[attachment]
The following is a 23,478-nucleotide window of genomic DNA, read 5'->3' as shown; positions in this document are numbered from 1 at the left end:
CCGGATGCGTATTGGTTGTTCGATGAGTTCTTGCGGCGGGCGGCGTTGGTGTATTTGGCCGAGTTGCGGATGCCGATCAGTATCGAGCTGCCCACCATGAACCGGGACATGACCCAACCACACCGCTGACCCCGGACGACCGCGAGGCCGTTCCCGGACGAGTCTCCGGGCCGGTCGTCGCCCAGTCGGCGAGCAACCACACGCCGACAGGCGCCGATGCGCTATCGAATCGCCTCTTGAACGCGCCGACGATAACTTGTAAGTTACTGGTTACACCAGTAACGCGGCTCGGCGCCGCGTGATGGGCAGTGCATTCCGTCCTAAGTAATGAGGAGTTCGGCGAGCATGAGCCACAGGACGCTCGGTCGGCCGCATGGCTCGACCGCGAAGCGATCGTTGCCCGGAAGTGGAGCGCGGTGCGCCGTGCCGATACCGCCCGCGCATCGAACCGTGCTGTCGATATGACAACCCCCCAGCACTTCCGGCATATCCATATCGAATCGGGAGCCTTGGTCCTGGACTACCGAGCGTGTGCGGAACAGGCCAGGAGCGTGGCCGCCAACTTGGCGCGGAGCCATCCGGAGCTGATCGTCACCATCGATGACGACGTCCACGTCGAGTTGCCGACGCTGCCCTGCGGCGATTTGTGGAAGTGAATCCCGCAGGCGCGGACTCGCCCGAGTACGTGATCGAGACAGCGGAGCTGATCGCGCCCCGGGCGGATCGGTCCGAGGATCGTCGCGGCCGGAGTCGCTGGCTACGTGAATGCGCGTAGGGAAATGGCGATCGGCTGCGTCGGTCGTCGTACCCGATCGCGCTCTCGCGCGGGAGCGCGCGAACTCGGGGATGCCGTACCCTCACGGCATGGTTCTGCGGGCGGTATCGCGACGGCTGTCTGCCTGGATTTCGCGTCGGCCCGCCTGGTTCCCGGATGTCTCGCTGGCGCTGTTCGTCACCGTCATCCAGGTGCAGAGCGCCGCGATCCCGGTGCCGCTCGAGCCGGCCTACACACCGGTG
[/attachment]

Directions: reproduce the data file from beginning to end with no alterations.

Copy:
The following is a 23,478-nucleotide window of genomic DNA, read 5'->3' as shown; positions in this document are numbered from 1 at the left end:
CCGGATGCGTATTGGTTGTTCGATGAGTTCTTGCGGCGGGCGGCGTTGGTGTATTTGGCCGAGTTGCGGATGCCGATCAGTATCGAGCTGCCCACCATGAACCGGGACATGACCCAACCACACCGCTGACCCCGGACGACCGCGAGGCCGTTCCCGGACGAGTCTCCGGGCCGGTCGTCGCCCAGTCGGCGAGCAACCACACGCCGACAGGCGCCGATGCGCTATCGAATCGCCTCTTGAACGCGCCGACGATAACTTGTAAGTTACTGGTTACACCAGTAACGCGGCTCGGCGCCGCGTGATGGGCAGTGCATTCCGTCCTAAGTAATGAGGAGTTCGGCGAGCATGAGCCACAGGACGCTCGGTCGGCCGCATGGCTCGACCGCGAAGCGATCGTTGCCCGGAAGTGGAGCGCGGTGCGCCGTGCCGATACCGCCCGCGCATCGAACCGTGCTGTCGATATGACAACCCCCCAGCACTTCCGGCATATCCATATCGAATCGGGAGCCTTGGTCCTGGACTACCGAGCGTGTGCGGAACAGGCCAGGAGCGTGGCCGCCAACTTGGCGCGGAGCCATCCGGAGCTGATCGTCACCATCGATGACGACGTCCACGTCGAGTTGCCGACGCTGCCCTGCGGCGATTTGTGGAAGTGAATCCCGCAGGCGCGGACTCGCCCGAGTACGTGATCGAGACAGCGGAGCTGATCGCGCCCCGGGCGGATCGGTCCGAGGATCGTCGCGGCCGGAGTCGCTGGCTACGTGAATGCGCGTAGGGAAATGGCGATCGGCTGCGTCGGTCGTCGTACCCGATCGCGCTCTCGCGCGGGAGCGCGCGAACTCGGGGATGCCGTACCCTCACGGCATGGTTCTGCGGGCGGTATCGCGACGGCTGTCTGCCTGGATTTCGCGTCGGCCCGCCTGGTTCCCGGATGTCTCGCTGGCGCTGTTCGTCACCGTCATCCAGGTGCAGAGCGCCGCGATCCCGGTGCCGCTCGAGCCGGCCTACACACCGGTG